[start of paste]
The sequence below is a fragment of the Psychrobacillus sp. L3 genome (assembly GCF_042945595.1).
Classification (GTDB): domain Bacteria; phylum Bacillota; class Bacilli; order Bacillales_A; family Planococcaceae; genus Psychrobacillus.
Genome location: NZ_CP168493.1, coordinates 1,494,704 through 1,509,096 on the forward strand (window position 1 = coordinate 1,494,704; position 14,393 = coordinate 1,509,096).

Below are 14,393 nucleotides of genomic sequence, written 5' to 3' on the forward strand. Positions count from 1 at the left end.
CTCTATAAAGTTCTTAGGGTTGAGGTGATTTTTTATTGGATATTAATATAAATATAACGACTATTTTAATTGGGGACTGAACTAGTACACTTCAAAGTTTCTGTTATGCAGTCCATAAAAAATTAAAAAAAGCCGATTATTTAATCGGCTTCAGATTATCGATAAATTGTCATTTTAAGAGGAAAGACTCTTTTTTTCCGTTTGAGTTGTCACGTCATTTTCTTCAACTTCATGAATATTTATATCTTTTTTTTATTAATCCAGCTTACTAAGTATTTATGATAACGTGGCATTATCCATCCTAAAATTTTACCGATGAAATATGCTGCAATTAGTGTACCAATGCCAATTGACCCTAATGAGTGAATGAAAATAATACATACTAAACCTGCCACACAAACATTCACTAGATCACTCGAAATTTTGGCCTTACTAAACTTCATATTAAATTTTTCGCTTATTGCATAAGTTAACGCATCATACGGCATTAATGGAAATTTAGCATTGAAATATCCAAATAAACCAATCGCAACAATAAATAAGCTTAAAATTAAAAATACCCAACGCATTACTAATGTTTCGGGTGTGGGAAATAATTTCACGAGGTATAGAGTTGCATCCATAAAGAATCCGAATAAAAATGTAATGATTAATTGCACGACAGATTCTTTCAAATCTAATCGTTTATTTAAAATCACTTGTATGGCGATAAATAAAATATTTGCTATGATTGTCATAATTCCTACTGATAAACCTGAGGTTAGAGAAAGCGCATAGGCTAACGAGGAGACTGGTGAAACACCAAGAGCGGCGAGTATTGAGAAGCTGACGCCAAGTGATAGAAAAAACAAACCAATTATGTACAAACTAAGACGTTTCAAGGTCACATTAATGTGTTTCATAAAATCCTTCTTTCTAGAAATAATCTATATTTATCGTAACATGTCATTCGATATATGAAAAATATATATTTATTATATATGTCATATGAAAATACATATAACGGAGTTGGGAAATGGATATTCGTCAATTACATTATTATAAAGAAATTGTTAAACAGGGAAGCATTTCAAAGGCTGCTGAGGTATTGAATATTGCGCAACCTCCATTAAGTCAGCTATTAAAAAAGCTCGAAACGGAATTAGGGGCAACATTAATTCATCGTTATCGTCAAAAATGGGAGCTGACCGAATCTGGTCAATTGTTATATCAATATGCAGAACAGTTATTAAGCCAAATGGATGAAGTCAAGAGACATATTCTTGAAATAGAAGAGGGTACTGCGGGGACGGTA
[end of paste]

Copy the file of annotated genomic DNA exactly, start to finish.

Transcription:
The sequence below is a fragment of the Psychrobacillus sp. L3 genome (assembly GCF_042945595.1).
Classification (GTDB): domain Bacteria; phylum Bacillota; class Bacilli; order Bacillales_A; family Planococcaceae; genus Psychrobacillus.
Genome location: NZ_CP168493.1, coordinates 1,494,704 through 1,509,096 on the forward strand (window position 1 = coordinate 1,494,704; position 14,393 = coordinate 1,509,096).

Below are 14,393 nucleotides of genomic sequence, written 5' to 3' on the forward strand. Positions count from 1 at the left end.
CTCTATAAAGTTCTTAGGGTTGAGGTGATTTTTTATTGGATATTAATATAAATATAACGACTATTTTAATTGGGGACTGAACTAGTACACTTCAAAGTTTCTGTTATGCAGTCCATAAAAAATTAAAAAAAGCCGATTATTTAATCGGCTTCAGATTATCGATAAATTGTCATTTTAAGAGGAAAGACTCTTTTTTTCCGTTTGAGTTGTCACGTCATTTTCTTCAACTTCATGAATATTTATATCTTTTTTTTATTAATCCAGCTTACTAAGTATTTATGATAACGTGGCATTATCCATCCTAAAATTTTACCGATGAAATATGCTGCAATTAGTGTACCAATGCCAATTGACCCTAATGAGTGAATGAAAATAATACATACTAAACCTGCCACACAAACATTCACTAGATCACTCGAAATTTTGGCCTTACTAAACTTCATATTAAATTTTTCGCTTATTGCATAAGTTAACGCATCATACGGCATTAATGGAAATTTAGCATTGAAATATCCAAATAAACCAATCGCAACAATAAATAAGCTTAAAATTAAAAATACCCAACGCATTACTAATGTTTCGGGTGTGGGAAATAATTTCACGAGGTATAGAGTTGCATCCATAAAGAATCCGAATAAAAATGTAATGATTAATTGCACGACAGATTCTTTCAAATCTAATCGTTTATTTAAAATCACTTGTATGGCGATAAATAAAATATTTGCTATGATTGTCATAATTCCTACTGATAAACCTGAGGTTAGAGAAAGCGCATAGGCTAACGAGGAGACTGGTGAAACACCAAGAGCGGCGAGTATTGAGAAGCTGACGCCAAGTGATAGAAAAAACAAACCAATTATGTACAAACTAAGACGTTTCAAGGTCACATTAATGTGTTTCATAAAATCCTTCTTTCTAGAAATAATCTATATTTATCGTAACATGTCATTCGATATATGAAAAATATATATTTATTATATATGTCATATGAAAATACATATAACGGAGTTGGGAAATGGATATTCGTCAATTACATTATTATAAAGAAATTGTTAAACAGGGAAGCATTTCAAAGGCTGCTGAGGTATTGAATATTGCGCAACCTCCATTAAGTCAGCTATTAAAAAAGCTCGAAACGGAATTAGGGGCAACATTAATTCATCGTTATCGTCAAAAATGGGAGCTGACCGAATCTGGTCAATTGTTATATCAATATGCAGAACAGTTATTAAGCCAAATGGATGAAGTCAAGAGACATATTCTTGAAATAGAAGAGGGTACTGCGGGGACGGTA